1School of Chemistry , University of Bristol, Bristol, BS8 1TS, UK
2rdscientific, Newbury, Berkshire, RG14 6LH, UK
3Atmospheric Chemistry Services, Okehampton, Devon, EX20 1FB, UK
Abstract. Recently reported model-measurement discrepancies for the concentrations of the HOx radical species (OH and HO2) in locations characterized by high emission rates of isoprene have indicated possible deficiencies in the representation of OH recycling and formation in isoprene mechanisms currently employed in numerical models; particularly at low levels of NOx. Using version 3.1 of the Master Chemical Mechanism (MCM v3.1) as a base mechanism, the sensitivity of the system to a number of detailed mechanistic changes is examined for a wide range of NOx levels, using a simple box model. These studies place emphasis on processes for which experimental or theoretical evidence has been reported in the peer-reviewed literature, in addition to examining the impact of an intrinsic simplification in the MCM v3.1 chemistry. Although all the considered mechanistic changes lead to simulated increases in the concentrations of OH at low NOx levels, the greatest impact is achieved by implementation of a recently postulated mechanism involving isomerisation of the δ-hydroxyalkenyl peroxy radical isomers, formed from the sequential addition of OH and O2 to isoprene. In conjunction with necessary rapid photolysis of the resultant hydroperoxyaldehyde products, this mechanism yields approximately a factor of three increase in the simulated OH concentration at low NOx, and is the only considered mechanism which achieves enhancements which approach those necessary to explain the reported model-measurement discrepancies. Combination of all the considered mechanistic changes has an effect which is approximately additive, yielding an overall enhancement of about a factor of 3.2 in the simulated OH concentration at the lowest NOx input rate considered, with the simulated mean NOx mixing ratios at this input rate being 42 ppt and 29 ppt with the base case and modified mechanisms respectively.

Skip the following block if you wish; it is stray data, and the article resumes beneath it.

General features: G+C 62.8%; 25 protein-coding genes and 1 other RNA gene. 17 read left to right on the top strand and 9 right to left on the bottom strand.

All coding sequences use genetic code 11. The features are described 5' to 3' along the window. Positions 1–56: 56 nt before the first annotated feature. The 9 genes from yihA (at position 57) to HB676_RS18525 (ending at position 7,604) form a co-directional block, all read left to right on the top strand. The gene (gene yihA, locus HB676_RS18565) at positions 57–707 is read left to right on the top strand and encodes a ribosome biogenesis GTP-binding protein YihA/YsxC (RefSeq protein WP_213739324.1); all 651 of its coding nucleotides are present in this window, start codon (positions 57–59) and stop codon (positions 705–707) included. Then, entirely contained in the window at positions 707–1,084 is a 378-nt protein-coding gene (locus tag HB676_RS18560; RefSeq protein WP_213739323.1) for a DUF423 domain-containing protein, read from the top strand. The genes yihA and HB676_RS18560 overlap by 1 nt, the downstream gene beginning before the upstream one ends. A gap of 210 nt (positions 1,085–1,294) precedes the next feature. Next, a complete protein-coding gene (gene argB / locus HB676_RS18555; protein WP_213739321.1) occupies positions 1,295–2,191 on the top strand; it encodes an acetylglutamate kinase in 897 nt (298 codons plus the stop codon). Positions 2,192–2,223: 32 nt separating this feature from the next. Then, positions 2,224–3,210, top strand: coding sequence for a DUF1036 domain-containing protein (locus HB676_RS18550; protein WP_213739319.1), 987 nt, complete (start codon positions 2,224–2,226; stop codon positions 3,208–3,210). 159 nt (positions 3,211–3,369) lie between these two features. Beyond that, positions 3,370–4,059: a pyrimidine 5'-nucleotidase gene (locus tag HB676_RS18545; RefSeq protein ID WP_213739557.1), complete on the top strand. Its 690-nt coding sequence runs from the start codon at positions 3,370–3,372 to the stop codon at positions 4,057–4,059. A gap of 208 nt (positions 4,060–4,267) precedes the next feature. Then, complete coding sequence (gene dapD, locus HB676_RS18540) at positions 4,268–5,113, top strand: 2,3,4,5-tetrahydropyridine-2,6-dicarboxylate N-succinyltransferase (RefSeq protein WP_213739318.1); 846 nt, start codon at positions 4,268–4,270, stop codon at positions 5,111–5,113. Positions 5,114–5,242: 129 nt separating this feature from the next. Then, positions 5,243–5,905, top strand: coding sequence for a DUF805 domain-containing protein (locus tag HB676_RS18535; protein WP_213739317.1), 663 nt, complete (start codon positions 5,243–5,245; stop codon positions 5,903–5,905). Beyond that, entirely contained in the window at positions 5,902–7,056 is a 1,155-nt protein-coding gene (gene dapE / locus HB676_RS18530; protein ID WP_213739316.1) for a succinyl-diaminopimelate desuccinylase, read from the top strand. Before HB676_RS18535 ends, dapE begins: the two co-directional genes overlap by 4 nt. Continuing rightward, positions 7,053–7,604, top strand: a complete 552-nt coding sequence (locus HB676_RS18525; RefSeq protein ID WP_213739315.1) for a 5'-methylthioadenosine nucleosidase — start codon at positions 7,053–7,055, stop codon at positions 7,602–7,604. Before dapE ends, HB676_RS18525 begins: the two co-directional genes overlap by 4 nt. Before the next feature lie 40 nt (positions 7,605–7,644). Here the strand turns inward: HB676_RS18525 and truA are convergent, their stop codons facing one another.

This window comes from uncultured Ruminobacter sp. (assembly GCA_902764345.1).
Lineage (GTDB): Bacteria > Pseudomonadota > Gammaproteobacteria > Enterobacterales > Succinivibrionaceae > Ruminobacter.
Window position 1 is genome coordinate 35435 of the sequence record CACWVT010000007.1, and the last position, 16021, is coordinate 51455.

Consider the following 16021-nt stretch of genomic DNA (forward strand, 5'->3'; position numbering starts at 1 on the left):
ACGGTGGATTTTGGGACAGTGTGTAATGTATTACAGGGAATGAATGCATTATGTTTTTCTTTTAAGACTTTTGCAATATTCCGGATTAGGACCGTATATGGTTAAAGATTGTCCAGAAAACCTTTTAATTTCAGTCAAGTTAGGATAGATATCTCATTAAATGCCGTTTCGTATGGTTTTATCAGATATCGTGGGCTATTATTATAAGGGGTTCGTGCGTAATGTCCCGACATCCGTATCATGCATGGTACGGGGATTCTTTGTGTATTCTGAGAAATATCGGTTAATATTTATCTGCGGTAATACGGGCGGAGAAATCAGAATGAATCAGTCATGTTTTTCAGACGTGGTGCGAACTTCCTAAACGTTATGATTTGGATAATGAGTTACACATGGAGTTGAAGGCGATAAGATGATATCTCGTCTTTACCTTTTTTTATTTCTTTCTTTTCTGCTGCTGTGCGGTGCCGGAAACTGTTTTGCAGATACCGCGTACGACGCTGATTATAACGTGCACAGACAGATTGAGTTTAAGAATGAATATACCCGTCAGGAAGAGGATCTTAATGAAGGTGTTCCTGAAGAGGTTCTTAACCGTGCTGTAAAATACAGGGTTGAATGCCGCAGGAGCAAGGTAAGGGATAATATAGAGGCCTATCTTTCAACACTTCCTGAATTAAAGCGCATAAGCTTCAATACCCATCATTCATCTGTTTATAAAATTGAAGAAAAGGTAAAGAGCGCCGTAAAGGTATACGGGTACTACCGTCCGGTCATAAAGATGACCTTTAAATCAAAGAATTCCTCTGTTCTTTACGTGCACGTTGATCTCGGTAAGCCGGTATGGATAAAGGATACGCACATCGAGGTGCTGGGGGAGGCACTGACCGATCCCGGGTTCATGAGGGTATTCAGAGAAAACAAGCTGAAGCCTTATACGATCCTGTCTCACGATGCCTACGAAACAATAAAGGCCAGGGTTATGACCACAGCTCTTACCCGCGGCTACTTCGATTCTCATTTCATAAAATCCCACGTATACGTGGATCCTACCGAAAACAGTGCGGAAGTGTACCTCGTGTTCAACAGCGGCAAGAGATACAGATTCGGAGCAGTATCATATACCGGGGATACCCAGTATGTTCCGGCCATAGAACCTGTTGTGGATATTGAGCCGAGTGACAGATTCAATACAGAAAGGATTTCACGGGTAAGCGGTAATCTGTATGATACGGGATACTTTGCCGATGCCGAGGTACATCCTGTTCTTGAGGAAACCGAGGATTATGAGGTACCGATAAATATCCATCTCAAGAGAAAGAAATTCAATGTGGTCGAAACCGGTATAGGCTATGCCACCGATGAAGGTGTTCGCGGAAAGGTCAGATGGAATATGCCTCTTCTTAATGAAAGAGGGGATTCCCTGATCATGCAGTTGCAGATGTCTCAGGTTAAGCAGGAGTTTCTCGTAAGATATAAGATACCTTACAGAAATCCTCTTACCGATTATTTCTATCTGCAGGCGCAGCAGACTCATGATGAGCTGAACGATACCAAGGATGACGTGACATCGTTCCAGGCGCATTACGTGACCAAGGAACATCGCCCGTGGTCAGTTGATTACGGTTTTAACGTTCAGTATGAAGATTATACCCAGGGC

A parameterized representation of the mechanistic changes is optimized and implemented into a reduced variant of the Common Representative Intermediates mechanism (CRI v2-R5), for use in the STOCHEM global chemistry-transport model. The impacts of the modified chemistry in the global model are shown to be consistent with those observed in the box model sensitivity studies, and the results are illustrated and discussed with a particular focus on the tropical forested regions of the Amazon and Borneo where unexpectedly elevated concentrations of OH have recently been reported.